YugabyteDB 2.15: Enable Developers to Build Quicker and Ship Faster
As a developer, your time is extremely valuable. We try to remember that every day as developers power Yugabyte. That means we deliver the most developer-friendly database to make your job easier and your career more successful. And YugabyteDB 2.15, our latest preview release, continues that commitment
This release contains several new enhancements to help you onboard rapidly and leverage familiar, proven capabilities and tools. With the new release, you can reduce your time-to-market for new innovations by eliminating those time-consuming projects to fix nagging issues in your legacy database.
YugabyteDB 2.15 delivers the following key new features to support greater developer productivity:
- Support for READ_COMMITTED Isolation with Pessimistic Locking
- New Webhook and Cloud Storage Sinks for CDC
- PostgreSQL new features such as Materialized Views and CREATE LANGUAGE
- Ecosystem Expansion with support for Prisma, Django and GORM
- Cloud APIs for YugabyteDB Managed
- Multi-Region clusters in YugabyteDB Managed
- Sign-on with social logins
Now, let’s explore each of these features in a lot more detail…
Based on feedback from our passionate customers, we now natively support our third isolation level (READ_COMMITTED). This makes YugabyteDB the industry’s first and only distributed SQL database to offer all three Postgres isolation levels. For those new to isolation levels, they give you the guarantee of what data a transaction can see when it is running in parallel with other transactions. For applications with lots of concurrent transactions, then the strictest isolation level (SERIALIZABLE) doesn’t always make the most sense.
While a slightly weaker level of isolation than the others, READ COMMITTED is the default isolation level for many databases, including PostgreSQL. But being what most people use, the new support provides a safe, seamless path to a modern, distributed data layer. And maybe more important to you as a developer, this isolation level makes application building without handling restarts and failure cases much easier.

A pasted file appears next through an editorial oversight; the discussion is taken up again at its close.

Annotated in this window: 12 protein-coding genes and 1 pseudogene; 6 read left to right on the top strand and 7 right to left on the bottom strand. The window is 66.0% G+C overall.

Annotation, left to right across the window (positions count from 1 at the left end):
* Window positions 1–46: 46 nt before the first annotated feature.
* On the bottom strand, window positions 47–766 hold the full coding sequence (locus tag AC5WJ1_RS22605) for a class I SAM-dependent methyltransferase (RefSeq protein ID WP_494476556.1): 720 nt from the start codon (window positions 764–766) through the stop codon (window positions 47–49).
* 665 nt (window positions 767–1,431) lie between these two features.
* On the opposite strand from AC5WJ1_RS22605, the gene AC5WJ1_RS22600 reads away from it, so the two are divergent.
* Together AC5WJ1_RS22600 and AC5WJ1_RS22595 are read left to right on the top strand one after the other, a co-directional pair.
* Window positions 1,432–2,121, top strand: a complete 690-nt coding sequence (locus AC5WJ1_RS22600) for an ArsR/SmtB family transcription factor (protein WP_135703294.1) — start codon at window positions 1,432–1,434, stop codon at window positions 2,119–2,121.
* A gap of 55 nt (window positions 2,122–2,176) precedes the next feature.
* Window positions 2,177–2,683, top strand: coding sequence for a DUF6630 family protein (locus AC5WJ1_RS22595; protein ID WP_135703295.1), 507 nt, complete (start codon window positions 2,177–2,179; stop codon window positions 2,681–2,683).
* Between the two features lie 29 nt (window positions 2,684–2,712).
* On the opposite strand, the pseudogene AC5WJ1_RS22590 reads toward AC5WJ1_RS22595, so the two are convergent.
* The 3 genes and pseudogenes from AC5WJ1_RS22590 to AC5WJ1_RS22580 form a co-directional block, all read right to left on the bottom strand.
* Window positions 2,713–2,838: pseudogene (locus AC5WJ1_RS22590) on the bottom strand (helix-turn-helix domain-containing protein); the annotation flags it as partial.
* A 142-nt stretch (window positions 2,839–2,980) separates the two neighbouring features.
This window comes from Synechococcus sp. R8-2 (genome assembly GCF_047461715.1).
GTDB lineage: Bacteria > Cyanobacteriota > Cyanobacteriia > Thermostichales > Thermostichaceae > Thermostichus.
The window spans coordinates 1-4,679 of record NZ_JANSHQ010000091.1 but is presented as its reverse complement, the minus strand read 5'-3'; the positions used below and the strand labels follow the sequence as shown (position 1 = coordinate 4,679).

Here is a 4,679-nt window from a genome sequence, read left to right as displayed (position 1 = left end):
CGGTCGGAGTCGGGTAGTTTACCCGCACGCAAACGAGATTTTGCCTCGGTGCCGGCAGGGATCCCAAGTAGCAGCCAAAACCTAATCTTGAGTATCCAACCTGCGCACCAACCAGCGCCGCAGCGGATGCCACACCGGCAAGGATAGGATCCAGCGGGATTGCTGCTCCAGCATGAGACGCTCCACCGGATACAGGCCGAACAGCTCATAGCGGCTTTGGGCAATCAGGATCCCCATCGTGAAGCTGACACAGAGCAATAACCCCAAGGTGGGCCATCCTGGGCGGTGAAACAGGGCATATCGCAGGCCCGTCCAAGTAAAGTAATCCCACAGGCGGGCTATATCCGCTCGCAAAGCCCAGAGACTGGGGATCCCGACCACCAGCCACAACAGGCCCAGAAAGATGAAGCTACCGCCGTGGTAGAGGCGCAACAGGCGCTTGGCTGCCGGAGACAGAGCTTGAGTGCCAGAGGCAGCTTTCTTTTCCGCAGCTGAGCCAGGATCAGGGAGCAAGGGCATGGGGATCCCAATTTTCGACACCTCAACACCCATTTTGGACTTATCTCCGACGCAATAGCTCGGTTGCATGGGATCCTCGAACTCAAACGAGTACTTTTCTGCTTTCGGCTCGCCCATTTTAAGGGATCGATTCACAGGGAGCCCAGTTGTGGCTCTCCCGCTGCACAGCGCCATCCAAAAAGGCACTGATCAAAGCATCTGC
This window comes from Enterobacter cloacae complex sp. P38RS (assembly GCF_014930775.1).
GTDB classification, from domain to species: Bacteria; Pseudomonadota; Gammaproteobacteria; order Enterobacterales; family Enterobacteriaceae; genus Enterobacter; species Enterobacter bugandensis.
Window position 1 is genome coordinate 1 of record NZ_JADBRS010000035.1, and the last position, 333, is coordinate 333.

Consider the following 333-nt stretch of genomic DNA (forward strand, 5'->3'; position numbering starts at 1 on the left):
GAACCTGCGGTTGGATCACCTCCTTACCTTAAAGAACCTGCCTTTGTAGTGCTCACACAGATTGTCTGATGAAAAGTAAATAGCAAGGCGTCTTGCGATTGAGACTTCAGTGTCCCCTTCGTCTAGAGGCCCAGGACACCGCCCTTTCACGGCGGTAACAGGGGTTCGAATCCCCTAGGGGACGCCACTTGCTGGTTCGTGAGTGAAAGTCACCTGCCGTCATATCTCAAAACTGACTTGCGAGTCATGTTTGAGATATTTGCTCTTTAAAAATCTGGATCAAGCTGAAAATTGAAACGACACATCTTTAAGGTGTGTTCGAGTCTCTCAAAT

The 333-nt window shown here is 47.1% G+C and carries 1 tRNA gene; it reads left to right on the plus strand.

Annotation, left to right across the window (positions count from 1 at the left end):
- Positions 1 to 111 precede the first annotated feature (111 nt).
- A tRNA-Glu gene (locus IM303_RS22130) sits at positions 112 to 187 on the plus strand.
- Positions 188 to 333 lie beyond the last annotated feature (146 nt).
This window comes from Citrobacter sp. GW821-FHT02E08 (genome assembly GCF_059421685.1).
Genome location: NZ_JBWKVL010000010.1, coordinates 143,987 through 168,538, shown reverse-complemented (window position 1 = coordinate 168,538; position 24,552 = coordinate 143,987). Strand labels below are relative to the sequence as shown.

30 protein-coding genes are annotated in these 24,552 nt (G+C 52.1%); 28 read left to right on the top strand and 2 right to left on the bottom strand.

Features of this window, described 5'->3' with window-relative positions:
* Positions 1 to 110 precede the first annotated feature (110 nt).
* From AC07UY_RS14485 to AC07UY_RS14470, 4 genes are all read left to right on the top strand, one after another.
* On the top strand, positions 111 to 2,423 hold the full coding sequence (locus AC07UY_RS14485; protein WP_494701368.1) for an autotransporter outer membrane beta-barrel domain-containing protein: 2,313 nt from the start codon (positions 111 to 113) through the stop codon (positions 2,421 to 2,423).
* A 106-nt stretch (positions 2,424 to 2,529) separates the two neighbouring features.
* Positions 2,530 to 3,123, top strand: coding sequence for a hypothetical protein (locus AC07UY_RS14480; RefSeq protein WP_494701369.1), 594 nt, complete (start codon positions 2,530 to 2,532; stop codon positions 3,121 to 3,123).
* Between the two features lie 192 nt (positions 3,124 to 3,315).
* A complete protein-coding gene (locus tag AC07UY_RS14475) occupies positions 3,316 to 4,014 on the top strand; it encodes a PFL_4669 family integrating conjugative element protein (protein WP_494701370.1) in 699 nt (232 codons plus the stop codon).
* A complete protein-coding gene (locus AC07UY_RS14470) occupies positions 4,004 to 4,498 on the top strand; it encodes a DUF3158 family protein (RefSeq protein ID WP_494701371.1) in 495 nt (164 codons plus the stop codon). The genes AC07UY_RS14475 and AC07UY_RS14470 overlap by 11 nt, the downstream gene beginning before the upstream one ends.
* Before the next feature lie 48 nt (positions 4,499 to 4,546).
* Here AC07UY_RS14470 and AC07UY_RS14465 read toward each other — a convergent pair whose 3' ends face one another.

With pessimistic locking, a transaction attempting to read currently-changing data gets blocked until the transaction changing the data releases the lock. A transaction running under this isolation level issues shared locks, but releases row locks after reading a row.
When combined with pessimistic locking, you can enjoy several key advantages:
- Simplify application and conflict handling. By completely preventing conflicts from occurring, you don’t have to deal with the situation where you have a conflict.
- Increase performance for many applications. By preventing conflicts and pushing the responsibility to the application to handle, you can deliver the best performance in high-concurrency environments where the chance of having conflicts is high.
- No application rewriting to include client-side retry handling.
- Support longer running operations that increase the probability of transaction conflicts.
For more details, look at this great set of tests for transaction isolation anomalies by Martin Kleppmann.
In the YugabyteDB version 2.13, we announced YugabyteDB’s distributed Change Data Capture (CDC) to help you build seamless event-driven data architectures. CDC allows multiple downstream apps and services to consume the continuous and never-ending stream(s) of changes to data in YugabyteDB. Streams scale to any YugabyteDB cluster independent of its size and impact production traffic as little as possible.
In addition to the existing Kafka Sink, with version 2.15 you can now stream data updates to any https endpoint using a new webhook sink and cloud storage sink.
YugabyteDB 2.15 supports a new Cloud Storage Sink to stream events to Amazon S3. The cloud storage S3 Sink only supports create events in the CDC Stream. With this sink users will be able to stream row-level changes to Snowflake, an online analytical processing (OLAP) database. Every change to a watched row emits a record in a JSON format. Please follow the documentation to understand configuration and how to use this Sink.